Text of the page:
It is tough to like any retail stocks these days given the dour economic outlook around the world. It is just as tough to find any good Consumer Discretionary ETFs and mutual funds, which rank 7th out of ten sectors (more on sector rankings here).
For a retail business, Coach generates nearly unheard-of ROICs. Over the past five years, its ROIC has been over 45%. Compared to traditional retail businesses, COH is two to four times more profitable in terms of ROIC. The only peer that comes close is Lululemon Athletica Inc. (LULU) in its most recent fiscal year, when it achieved a 52% ROIC. Its average ROIC over the prior 5 years is 32%, with ROIC as low as 17% in 2008. So, LULU has a long way to go to be as consistent as COH. And its stock is much more expensive than COH.
Figure 1: Return On Invested Capital Averages 41% Since 2001
Even more impressive than COH’s high and rising ROIC is the achievement of that success while also growing the business at incredible rates, including 2012. See Figures 2 and 3.
Figure 2: Compounded Annual Growth Rates (CAGRs) Since 2001
Typically, the capex and expense of expansion takes a while (if ever) to earn a return and depresses ROICs in the near term. Not the case with COH.
Astute investors know it is easier to grow revenue than economic earnings. To grow economic earnings faster than revenue for over a decade is quite an accomplishment. Figure 3 speaks for itself.
Figure 3: Revenue and Economic Earnings Since 2001
A 40% CAGR in economic earnings over more than a decade is amazing. Only once since 2001 has Coach not increased its annual economic earnings. Rarely in business do we witness such high growth rates maintained for so long. Even more rare is a rise in ROIC over the same time frame.
A company does not generate increasing ROICs and 20% CAGRs in top line growth without excellent management. Indeed, consistent and high ROICs are the best indication of good management and a wide moat around a business.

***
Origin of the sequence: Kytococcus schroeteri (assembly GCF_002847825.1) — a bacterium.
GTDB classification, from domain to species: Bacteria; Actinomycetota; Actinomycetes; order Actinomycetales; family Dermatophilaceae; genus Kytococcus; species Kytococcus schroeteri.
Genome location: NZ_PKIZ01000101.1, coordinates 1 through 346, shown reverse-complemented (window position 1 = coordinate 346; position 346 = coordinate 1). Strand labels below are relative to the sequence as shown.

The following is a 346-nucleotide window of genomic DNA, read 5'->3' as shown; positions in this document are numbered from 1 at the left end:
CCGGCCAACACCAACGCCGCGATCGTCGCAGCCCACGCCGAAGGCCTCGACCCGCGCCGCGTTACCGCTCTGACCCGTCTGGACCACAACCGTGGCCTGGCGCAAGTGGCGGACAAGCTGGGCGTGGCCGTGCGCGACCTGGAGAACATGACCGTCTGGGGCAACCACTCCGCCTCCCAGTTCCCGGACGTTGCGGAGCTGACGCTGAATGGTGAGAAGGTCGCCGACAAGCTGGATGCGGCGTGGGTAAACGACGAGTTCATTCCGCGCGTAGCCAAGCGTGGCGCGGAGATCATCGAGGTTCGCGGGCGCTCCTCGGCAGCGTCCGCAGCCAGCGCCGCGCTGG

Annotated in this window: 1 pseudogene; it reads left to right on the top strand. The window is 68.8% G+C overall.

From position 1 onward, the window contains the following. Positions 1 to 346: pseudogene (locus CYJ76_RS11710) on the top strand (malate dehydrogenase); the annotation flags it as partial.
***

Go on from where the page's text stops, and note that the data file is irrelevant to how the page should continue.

In particular, I am impressed by Coach’s management’s strategy to target growth in the parts of Asia where spending on their high-end good was most likely to be strong and grow. Focusing on the wealthiest and fastest growing parts of Asia has, no doubt, been central to their success. An the excellent execution of their strategy manifests in the growth in economic earnings.
Investor capital is in good hands with Coach’s management team.
However, looking at COH’s price-to-earnings ratio, it is easy to see that the company is cheap compared to peers despite its impressive growth and profitability. I think most investors are missing three key drivers for the future of this stock:
- Very few investors appreciate the high ROICs and growth rates of this company
- Economic earnings grew faster than accounting earnings and ROIC rose in 2012 despite the anemic economic environment
- Profit growth will be higher than the market expects once the global economic rebounds.
The valuation of the stock gives little to no credit to Coach’s impressive history and its capable management team. Trading at ~$56.50/share, the stock implies the company will achieve relatively little future growth in NOPAT or economic earnings.
My target price of $70 implies that Coach grow NOPAT at 8% for five years. That seems like a low hurdle for a company that generated 33% CAGR in NOPAT over the past 11 years.
COH gets my Attractive rating because of its rising profitability and cheap valuation. The risk/reward of this stock is also compelling because of its 2% dividend yield.
My regular readers know that I also cover 400+ ETFs and 7000+ mutual funds, and I like to point out the ETFs and mutual funds that allocate most to the stocks I recommend to buy or sell.
For COH, there are no mutual funds or ETFs that allocate significantly to COH and get an Attractive or better rating. This finding does not surprise me given that the Consumer Discretionary ETFs and Mutual Funds ranked seventh out of ten per my Sector Rankings for ETFs and Mutual Funds report. You can access all of my sector reports here.
Disclosure: I own COH. I receive no compensation to write about any specific stock or theme.